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OverviewChristianity And Secular Thought, Division, Ecumenism, Christianity And Modern Thought, Christianity And Secular Politics

According to the writers of the Gospels, Jesus of Nazareth gathered a small group of disciples and went about for three years in first century Galilee, preaching a message of hope to the poor and healing the sick. John the "Baptist" had gone before him, calling people to repent and be baptized, promising the imminent coming of the Kingdom of Heaven. He recognized in Jesus a far greater preacher than himself, sent from God. Jesus and his disciples eventually set out for Jerusalem. He threw out those who were trading in the temple precincts. He prophesied that the temple would be destroyed. The Jewish leaders pressed for his punishment and the Roman authorities authorized his crucifixion, with a mocking title nailed to the Cross: "Jesus of Nazareth, King of the Jews." Three days after Jesus's body was buried it was discovered to be missing from the tomb where it had been laid. Some of the disciples said they had seen and spoken to the Risen Lord and later that they had seen him ascend into heaven. They began to declare him to be the Son of God.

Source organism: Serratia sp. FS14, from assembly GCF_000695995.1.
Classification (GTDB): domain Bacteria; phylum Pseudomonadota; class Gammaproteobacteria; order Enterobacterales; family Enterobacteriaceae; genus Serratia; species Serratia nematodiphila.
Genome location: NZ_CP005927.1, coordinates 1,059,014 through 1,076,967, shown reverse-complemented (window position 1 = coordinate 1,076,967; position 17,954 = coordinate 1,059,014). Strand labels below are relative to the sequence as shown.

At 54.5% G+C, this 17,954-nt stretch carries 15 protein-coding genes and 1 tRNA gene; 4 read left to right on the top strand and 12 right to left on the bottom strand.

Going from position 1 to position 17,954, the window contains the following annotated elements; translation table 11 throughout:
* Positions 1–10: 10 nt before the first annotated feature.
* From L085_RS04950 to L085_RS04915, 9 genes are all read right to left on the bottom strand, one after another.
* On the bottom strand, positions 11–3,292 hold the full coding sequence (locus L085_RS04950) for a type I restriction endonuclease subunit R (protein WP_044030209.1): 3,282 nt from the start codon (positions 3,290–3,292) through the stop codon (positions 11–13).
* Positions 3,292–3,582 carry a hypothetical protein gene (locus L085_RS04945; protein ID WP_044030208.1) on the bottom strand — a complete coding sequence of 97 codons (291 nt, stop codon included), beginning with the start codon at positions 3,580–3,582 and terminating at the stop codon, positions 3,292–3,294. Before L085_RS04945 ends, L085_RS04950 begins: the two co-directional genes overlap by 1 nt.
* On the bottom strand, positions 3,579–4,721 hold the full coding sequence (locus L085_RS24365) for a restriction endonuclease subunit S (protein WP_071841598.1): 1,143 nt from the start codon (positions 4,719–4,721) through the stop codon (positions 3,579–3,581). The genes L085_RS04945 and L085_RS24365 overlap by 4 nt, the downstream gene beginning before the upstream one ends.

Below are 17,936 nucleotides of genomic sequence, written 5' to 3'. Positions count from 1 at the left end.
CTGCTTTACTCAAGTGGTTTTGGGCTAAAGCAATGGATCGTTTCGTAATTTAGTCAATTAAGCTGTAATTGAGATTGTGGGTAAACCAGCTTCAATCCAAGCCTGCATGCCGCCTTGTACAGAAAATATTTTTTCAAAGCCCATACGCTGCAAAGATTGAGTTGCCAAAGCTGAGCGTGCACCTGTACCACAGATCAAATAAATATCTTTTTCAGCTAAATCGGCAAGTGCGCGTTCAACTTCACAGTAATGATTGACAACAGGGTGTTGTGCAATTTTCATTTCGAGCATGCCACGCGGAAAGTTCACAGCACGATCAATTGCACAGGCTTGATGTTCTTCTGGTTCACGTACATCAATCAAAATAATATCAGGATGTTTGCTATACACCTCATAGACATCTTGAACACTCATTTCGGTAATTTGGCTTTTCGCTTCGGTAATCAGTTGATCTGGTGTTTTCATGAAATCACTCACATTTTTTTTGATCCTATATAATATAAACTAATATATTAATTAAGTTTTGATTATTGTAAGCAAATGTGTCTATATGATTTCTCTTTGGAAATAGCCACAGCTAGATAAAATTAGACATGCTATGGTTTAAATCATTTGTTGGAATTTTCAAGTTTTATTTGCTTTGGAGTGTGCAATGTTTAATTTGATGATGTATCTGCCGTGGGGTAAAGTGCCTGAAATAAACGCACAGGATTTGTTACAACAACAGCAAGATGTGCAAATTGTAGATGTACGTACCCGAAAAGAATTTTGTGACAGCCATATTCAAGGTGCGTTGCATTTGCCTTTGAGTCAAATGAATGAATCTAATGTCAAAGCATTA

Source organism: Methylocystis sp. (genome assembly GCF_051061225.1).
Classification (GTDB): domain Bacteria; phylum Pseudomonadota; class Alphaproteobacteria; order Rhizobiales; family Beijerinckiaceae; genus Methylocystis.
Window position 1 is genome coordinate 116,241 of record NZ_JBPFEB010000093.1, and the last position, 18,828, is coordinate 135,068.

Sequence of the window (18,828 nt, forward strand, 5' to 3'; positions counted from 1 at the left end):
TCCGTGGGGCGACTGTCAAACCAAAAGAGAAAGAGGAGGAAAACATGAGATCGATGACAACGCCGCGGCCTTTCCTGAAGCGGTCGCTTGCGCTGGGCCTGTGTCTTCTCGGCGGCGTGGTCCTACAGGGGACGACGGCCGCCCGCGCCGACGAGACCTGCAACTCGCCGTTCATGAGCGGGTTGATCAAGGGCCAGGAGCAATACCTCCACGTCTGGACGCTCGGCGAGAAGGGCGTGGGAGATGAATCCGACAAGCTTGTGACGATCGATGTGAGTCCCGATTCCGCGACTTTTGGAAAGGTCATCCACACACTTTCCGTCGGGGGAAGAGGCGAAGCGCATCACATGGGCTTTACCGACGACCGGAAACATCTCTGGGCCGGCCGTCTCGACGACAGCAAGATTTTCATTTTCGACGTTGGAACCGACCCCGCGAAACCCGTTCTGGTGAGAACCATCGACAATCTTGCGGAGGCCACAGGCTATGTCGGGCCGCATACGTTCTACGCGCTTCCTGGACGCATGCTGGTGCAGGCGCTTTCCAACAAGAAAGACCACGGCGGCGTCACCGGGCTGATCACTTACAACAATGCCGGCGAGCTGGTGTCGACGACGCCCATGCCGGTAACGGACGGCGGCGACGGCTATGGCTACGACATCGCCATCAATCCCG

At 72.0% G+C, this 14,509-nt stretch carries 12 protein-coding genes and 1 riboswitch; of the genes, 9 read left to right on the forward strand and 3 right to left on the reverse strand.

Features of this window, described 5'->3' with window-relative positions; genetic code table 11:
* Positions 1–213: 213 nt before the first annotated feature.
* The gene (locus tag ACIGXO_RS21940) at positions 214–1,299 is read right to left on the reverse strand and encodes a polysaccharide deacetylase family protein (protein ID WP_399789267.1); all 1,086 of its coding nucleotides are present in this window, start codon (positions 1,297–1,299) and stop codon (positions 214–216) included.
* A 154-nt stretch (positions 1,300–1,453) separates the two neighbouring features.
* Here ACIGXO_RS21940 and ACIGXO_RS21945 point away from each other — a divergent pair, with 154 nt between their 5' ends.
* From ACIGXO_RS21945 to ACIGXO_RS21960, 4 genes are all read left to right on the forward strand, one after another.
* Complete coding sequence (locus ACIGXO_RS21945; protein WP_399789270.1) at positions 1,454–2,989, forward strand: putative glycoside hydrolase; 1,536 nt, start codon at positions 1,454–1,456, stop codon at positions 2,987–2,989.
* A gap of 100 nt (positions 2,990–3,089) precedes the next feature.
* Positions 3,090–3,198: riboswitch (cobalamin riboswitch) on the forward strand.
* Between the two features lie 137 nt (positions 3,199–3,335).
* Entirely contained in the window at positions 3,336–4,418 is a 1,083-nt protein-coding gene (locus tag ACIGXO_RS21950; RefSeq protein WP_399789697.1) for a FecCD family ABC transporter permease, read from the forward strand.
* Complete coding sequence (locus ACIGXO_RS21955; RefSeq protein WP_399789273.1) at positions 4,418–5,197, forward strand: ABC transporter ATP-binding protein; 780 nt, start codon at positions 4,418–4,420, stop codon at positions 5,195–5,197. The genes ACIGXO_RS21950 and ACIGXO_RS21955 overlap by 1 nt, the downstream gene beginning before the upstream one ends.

The spread of Christianity toward the West, through the Roman Empire and eventually the whole world, began with the conversion of the Saul of Tarsus, known after his conversion as Paul. He had been determined to eradicate this new sect until he had a vision on the road to Damascus that took him from an energetic Judaism to missionary zeal for Christianity. It was he who persuaded Peter and the other disciples that it was God's will that they should preach the gospel of Jesus to everyone and not just the Jews.

Jesus wrote nothing, and the lack of contemporary accounts of his ministry makes the "historical Jesus" hard to be sure of. The Holy Scriptures of the Christian faith were composed after his death. The four Gospels, accounts of the life of Jesus, the Acts of the Apostles (a history of the early church), a series of pastoral letters to young churches by Paul and others, and an Apocalypse describing the end of all things came to be accepted by the end of the fourth century as a divinely inspired "New Testament" to be added to the Old Testament of the Jewish Scriptures to form the Bible. The Bible has always been used as authority, taken literally by fundamentalists but in most centuries figuratively interpreted as a means of resolving apparent contradictions within it and using it to answer questions it does not directly address.

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